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Acute Pain | Chronic Pain | General

Spinal cord stimulation for back pain

Clinical bottom line:

Evidence for spinal cord stimulation is still limited. Existing data are likely to be biased because of lack of randomisation and blinding. No conclusions can be drawn yet on the efficacy of spinal cord stimulation.

Spinal cord stimulation for chronic pain, like transcutaneous electrical nerve stimulation (TENS), is based on the gate control theory of pain. Surgically implanted electrodes, usually over the dorsal columns, are stimulated to activate pain inhibitory mechanisms. The number and type of electrodes implanted, and the type of stimulation received, are very variable. Implantation can be at open laminectomy, or may be percutaneous. The neurophysiology is unclear.

Systematic review

Turner JA, Loeser JD, Bell,KG. Spinal cord stimulation for chronic low back pain; a systematic literature synthesis. Neurosurgery. 1995; 37: 1088-1096.

Inclusion criteria were studies of epidural stimulation, dorsal column stimulation or spinal cord stimulation; chronic, intractable or low back pain or failed back surgery.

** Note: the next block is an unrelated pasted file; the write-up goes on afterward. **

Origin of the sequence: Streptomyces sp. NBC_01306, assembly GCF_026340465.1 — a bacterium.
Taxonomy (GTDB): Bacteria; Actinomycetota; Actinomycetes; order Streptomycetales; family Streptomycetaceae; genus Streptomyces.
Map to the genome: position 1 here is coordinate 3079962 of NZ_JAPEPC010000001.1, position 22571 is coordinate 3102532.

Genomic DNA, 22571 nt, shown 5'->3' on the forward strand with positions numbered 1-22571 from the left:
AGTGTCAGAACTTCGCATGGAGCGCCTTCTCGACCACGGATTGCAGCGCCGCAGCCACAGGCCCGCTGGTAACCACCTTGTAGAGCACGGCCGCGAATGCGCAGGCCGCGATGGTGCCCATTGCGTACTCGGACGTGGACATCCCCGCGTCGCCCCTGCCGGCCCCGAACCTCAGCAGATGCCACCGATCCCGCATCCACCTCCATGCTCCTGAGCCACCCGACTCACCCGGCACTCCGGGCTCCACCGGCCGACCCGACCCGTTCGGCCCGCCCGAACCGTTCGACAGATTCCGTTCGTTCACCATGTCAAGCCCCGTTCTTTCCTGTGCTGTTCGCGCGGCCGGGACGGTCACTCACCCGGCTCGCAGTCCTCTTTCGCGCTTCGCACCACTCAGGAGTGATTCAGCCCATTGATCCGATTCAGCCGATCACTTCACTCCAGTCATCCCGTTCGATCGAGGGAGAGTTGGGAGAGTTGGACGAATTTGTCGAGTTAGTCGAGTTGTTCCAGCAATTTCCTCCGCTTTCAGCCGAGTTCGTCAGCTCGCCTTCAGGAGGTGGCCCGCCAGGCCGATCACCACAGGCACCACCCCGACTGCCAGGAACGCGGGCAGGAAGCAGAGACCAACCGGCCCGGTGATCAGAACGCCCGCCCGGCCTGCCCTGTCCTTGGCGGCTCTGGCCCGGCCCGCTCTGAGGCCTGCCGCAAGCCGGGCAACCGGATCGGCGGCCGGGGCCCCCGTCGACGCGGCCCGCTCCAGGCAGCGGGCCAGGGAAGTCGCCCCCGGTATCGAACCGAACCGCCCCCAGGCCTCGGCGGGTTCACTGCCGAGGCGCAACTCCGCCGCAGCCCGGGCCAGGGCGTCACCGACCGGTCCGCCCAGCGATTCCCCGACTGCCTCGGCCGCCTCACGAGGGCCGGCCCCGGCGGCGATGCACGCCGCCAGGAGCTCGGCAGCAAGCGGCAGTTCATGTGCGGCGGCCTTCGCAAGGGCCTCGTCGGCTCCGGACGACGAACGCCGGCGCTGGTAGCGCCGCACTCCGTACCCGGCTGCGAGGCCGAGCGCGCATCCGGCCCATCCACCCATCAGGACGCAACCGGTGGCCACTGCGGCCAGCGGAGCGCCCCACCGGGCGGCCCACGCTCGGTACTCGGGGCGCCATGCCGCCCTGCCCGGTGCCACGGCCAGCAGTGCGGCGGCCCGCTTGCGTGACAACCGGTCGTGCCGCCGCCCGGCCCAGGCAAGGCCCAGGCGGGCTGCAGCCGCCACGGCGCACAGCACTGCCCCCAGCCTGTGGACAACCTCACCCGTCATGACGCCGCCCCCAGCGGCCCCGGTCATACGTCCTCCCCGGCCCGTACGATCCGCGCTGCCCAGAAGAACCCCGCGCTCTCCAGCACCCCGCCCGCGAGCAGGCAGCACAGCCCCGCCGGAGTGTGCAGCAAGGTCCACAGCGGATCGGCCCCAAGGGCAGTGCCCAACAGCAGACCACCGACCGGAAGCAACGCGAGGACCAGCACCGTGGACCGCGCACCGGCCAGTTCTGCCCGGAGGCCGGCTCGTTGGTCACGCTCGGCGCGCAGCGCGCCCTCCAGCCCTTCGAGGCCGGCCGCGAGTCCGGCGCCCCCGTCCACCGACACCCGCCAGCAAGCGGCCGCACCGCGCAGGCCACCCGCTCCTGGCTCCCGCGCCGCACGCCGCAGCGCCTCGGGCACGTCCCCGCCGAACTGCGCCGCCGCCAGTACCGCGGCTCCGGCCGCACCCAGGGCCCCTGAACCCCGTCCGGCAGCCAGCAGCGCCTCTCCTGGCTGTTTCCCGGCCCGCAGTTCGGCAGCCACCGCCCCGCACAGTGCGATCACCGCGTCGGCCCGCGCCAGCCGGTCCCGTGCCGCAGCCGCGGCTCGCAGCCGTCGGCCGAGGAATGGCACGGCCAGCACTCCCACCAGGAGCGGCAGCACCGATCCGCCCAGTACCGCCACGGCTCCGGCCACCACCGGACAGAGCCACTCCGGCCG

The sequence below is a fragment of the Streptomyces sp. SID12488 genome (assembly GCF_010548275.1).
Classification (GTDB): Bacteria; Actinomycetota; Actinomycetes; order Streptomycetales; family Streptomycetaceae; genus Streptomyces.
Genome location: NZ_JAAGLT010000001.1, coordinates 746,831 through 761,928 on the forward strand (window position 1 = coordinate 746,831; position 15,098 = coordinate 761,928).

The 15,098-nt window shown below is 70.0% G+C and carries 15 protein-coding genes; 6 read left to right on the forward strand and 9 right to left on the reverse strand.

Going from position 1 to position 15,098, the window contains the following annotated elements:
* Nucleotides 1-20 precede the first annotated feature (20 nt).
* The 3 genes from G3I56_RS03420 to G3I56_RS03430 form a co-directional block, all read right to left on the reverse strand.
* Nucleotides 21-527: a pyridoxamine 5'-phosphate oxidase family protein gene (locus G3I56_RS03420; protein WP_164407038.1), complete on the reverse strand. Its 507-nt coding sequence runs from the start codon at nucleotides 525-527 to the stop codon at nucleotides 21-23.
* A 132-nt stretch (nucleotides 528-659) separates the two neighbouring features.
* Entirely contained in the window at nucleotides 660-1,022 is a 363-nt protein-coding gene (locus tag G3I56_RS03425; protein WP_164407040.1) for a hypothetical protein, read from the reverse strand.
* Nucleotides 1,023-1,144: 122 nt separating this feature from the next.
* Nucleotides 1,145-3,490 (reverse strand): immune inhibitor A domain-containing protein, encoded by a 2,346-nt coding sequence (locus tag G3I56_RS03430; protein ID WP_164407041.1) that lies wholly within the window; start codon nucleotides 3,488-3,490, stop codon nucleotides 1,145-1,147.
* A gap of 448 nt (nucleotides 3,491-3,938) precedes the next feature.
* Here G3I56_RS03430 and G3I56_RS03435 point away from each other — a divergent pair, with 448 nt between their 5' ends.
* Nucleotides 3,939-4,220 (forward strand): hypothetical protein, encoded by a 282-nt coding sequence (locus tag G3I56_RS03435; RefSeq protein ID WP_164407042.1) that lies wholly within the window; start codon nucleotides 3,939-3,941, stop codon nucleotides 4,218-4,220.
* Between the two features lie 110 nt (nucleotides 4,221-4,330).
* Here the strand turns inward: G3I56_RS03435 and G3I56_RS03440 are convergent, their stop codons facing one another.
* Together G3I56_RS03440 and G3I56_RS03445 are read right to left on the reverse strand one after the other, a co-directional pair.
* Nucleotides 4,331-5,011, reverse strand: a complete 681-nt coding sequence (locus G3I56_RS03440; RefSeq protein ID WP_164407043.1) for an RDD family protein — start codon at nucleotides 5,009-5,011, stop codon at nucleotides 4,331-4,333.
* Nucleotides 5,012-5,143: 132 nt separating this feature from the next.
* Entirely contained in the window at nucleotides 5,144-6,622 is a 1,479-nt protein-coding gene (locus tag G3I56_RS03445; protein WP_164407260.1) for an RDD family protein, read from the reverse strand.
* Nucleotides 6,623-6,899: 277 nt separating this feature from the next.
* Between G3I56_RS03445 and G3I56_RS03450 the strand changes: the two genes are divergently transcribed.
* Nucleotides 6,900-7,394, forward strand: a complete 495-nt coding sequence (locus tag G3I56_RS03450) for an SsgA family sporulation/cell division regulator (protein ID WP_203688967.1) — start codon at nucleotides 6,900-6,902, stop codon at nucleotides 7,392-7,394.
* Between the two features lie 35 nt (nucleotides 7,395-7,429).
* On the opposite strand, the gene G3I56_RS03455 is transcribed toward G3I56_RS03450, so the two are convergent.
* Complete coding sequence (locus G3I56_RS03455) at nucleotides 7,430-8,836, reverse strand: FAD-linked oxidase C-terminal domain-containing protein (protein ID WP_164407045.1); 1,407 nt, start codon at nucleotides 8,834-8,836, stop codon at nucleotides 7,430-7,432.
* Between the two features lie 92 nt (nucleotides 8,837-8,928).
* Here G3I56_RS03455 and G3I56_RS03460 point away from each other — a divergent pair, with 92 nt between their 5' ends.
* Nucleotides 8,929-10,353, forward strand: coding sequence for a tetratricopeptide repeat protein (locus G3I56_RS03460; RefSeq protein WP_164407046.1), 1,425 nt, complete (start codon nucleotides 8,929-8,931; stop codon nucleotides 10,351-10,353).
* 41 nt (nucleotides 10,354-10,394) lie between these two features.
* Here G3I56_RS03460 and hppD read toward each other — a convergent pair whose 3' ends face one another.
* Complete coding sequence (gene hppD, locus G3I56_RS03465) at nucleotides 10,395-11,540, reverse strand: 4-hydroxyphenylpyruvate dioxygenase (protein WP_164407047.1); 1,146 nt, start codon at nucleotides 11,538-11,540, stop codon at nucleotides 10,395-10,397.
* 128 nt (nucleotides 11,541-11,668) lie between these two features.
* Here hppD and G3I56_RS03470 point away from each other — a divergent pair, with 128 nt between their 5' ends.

Reviewers extracted data on pain relief and where possible extracted numbers of patients with greater than 50% pain relief at follow-up periods.


Most studies reported on percutaneous electrode implant with single-channel stimulators. All included studies were case series, and 82% of them did not have planned study protocols. Few studies defined patient inclusion/exclusion criteria, and source of follow-up data was unclear.

Twenty-nine studies had at least 50% pain relief as an outcome. Across these studies the mean (probably unweighted, but not stated) was 59% of patients achieving this outcome at some follow-up point, with a range of 15% to 100%. At one year, 14 studies reported a mean of 62% success (range 15% to 100%). At two years, five trials reported a mean of 64% success (range 55% to 74%). At five years, three studies reported a mean of 53% success (range 50% to 55%). At ten years, one study reported 35% success.

Adverse effects

In 13 studies there was at least one complication in 42% of patients (range 20% to 75%). These were predominantly stimulator or electrode problems (mean 30% and 24% respectively, range 0% to 75%). Infection was less common, occurring in 5% of patients in the 20 trials reporting this (range 0% to 12%). Most complications appeared to be minor.

Further References

A single trial on spinal cord stimulation for diabetic peripheral neuropathy: Tesfaye S, Watt J, Benbow SJ, Pang KA, Miles J, MacFarlane IA. Electrical spinal-cord stimulation for painful diabetic peripheral neuropathy. Lancet 1996; 348:1698-701.

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